Changing way we spend our money brings challenges for the high street
Retailers will hope today's Boxing Day sales will offer a last-minute boost to the beleaguered sector '“ hit by disappointing sales in the run up to Christmas.
Brands including Boots, Argos, John Lewis and Next are set to slash prices further in a bid to win custom amid a flurry of downbeat Christmas trading updates and a slower rate of sales growth year on year.
Despite more upbeat figures last week from the Office for National Statistics which showed a slight rise in sales volumes in November compared to the previous year, growth was still slower than in 2017, when freezing weather conditions had already hit high street sales.
However, today is predicted to be one of Scotland’s biggest spending shopping days with 1.5 million shoppers expected to spend £315 million in shops and £88m online, according to a Centre for Retail Research study for VoucherCodes.
Retail experts have warned of “discount fatigue” and said that further price cuts will hit companies’s already fragile profit margins. A number of store brands recently warned of poor pre-Christmas sales, with major chains reporting that trading had been below expectations, both on the high street and online.
Leigh Sparks, professor of retail studies at Stirling University, said: “I think we will see a fair number of retailers engaging in Boxing Day sales. But how real they are and how much impact they will have on the businesses, I’m far less sure.
“One thing we’ve learned in the past few years is that Black Friday has distorted the market so entirely the consumers have changed the way they do things.”
He pointed to a recent profit warning from online-only fashion retailer Asos, which said that its 20 per cent discounting had not been sufficient to win sales from its rivals.
He said: “It is a sacrifice of profit and margin for the retailers. Boxing Day sales will be used to give a bit of a boost and get rid of merchandise that is hanging around, however, consumers’s attitudes have changed and while they might pick up the odd thing they want, it is not the same as in the past. There is almost a discount fatigue going on.”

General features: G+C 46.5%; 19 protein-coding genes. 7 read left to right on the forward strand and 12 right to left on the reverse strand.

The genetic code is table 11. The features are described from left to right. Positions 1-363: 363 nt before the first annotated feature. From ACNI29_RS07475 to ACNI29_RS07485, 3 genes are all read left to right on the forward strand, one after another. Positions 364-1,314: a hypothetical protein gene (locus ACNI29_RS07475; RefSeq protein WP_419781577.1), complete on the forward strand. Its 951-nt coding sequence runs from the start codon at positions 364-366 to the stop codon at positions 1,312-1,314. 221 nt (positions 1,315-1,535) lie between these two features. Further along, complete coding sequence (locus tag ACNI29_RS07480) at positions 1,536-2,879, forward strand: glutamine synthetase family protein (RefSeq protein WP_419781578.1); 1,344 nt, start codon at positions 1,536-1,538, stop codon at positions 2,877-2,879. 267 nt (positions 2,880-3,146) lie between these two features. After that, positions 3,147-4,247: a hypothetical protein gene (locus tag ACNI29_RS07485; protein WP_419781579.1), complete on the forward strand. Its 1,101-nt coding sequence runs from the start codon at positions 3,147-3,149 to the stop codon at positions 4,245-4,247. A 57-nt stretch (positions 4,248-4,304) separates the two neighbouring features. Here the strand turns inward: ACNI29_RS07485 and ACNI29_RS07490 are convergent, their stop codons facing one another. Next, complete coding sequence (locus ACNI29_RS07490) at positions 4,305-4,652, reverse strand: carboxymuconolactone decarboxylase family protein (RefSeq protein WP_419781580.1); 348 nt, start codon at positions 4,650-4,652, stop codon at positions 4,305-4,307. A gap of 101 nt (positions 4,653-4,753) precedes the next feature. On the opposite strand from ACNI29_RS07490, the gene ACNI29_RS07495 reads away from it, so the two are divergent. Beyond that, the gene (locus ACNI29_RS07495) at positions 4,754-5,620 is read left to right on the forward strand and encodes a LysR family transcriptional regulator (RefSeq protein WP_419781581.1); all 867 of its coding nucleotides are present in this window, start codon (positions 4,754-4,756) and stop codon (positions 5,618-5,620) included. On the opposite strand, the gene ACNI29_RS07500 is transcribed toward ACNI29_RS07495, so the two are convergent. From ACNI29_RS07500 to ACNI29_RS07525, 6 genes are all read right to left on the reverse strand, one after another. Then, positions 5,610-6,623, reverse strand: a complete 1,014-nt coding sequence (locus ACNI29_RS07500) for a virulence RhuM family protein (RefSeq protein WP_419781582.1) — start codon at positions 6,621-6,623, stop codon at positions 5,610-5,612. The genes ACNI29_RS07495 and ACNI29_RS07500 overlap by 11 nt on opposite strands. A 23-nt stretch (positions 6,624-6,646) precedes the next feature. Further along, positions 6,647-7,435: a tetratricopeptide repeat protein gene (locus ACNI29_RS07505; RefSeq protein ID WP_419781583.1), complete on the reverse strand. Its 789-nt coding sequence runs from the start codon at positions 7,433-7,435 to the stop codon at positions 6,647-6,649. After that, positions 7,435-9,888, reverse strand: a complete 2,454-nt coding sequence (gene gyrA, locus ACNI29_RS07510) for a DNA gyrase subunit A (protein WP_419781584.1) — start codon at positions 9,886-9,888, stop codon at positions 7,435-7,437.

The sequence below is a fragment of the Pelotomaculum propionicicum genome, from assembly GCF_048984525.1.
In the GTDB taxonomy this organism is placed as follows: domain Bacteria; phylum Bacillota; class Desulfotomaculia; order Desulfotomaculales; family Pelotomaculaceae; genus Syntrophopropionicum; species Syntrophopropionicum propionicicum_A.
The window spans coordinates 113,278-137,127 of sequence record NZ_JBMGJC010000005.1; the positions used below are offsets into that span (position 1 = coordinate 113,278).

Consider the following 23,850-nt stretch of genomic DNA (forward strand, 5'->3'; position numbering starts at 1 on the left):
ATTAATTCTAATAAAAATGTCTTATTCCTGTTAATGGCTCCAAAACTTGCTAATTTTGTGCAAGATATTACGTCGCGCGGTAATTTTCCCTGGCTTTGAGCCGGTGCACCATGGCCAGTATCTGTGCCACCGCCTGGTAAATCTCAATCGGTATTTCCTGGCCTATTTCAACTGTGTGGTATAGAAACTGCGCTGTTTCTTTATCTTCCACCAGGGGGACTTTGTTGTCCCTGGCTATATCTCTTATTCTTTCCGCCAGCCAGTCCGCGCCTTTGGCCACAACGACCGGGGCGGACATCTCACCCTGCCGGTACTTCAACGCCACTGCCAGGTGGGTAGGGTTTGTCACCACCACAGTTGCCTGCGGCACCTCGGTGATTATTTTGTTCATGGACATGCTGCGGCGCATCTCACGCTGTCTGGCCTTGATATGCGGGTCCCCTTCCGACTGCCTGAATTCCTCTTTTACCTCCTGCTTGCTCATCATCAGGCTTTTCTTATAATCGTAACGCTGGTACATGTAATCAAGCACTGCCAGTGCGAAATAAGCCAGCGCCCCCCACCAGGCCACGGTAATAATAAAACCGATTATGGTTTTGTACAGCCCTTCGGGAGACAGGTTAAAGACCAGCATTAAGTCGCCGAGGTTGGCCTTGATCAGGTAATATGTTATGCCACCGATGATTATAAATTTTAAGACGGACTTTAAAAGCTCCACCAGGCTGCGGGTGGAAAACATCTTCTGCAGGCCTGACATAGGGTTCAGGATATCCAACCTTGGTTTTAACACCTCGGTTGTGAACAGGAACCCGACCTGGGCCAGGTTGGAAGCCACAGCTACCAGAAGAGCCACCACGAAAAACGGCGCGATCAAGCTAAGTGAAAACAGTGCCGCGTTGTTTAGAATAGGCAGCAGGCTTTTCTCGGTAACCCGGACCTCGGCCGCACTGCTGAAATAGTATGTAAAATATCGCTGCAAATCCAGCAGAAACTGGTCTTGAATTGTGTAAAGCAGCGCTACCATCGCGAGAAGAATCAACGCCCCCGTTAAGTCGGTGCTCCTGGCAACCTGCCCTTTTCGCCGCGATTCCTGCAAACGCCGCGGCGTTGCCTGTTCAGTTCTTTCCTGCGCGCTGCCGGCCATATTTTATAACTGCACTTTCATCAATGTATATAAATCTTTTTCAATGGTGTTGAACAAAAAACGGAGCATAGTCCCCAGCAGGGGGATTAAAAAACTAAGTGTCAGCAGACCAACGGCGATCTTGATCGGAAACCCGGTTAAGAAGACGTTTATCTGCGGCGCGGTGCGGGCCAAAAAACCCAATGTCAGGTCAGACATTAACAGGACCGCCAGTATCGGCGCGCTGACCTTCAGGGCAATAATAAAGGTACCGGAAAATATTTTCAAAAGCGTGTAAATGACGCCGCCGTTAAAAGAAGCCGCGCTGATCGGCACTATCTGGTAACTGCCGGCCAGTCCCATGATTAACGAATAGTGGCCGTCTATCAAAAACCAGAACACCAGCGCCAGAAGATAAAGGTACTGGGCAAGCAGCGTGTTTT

A survey from market research firm Kantar TNS showed that two-thirds of consumers will be hitting the post-Christmas sales this year. Younger people are the most likely to shop the sales and plan to do so predominantly online, while experts expect bigger ticket items such as furniture to be most popular among bargain hunters.
A string of high street chains earlier this month warned that their Christmas sales figures are worse than expected.
Mike Ashley, the founder of Sports Direct, described the start of the Christmas period as “unbelievably bad”, while Primark recently warned investors that November sales had proved “challenging” for the firm.
The increase in popularity of Black Friday discounts in November, which now often last weeks rather than being confined to a single shopping weekend – has hit the traditional Boxing Day price cuts
A report out last week from Deloitte showed record levels of pre-Christmas discounting.
Ewan MacDonald-Russell, head of policy at the Scottish Retail Consortium, said: “Whilst Christmas will always be the focus for retailers, there is no doubting Boxing Day sales continue to be a key part of the shopping calendar.
“It’s also important to note that many consumers will look at very different purchases after Christmas, with furniture and home improvement more important after the Festive frenzy rather than before. Furthermore, Hogmanay will provide another opportunity for food retailers to encourage shoppers to get in the perfect ingredients to end 2018 in style. So even though the Christmas rush is over, there is plenty to keep shoppers coming into store in the last week of the year.”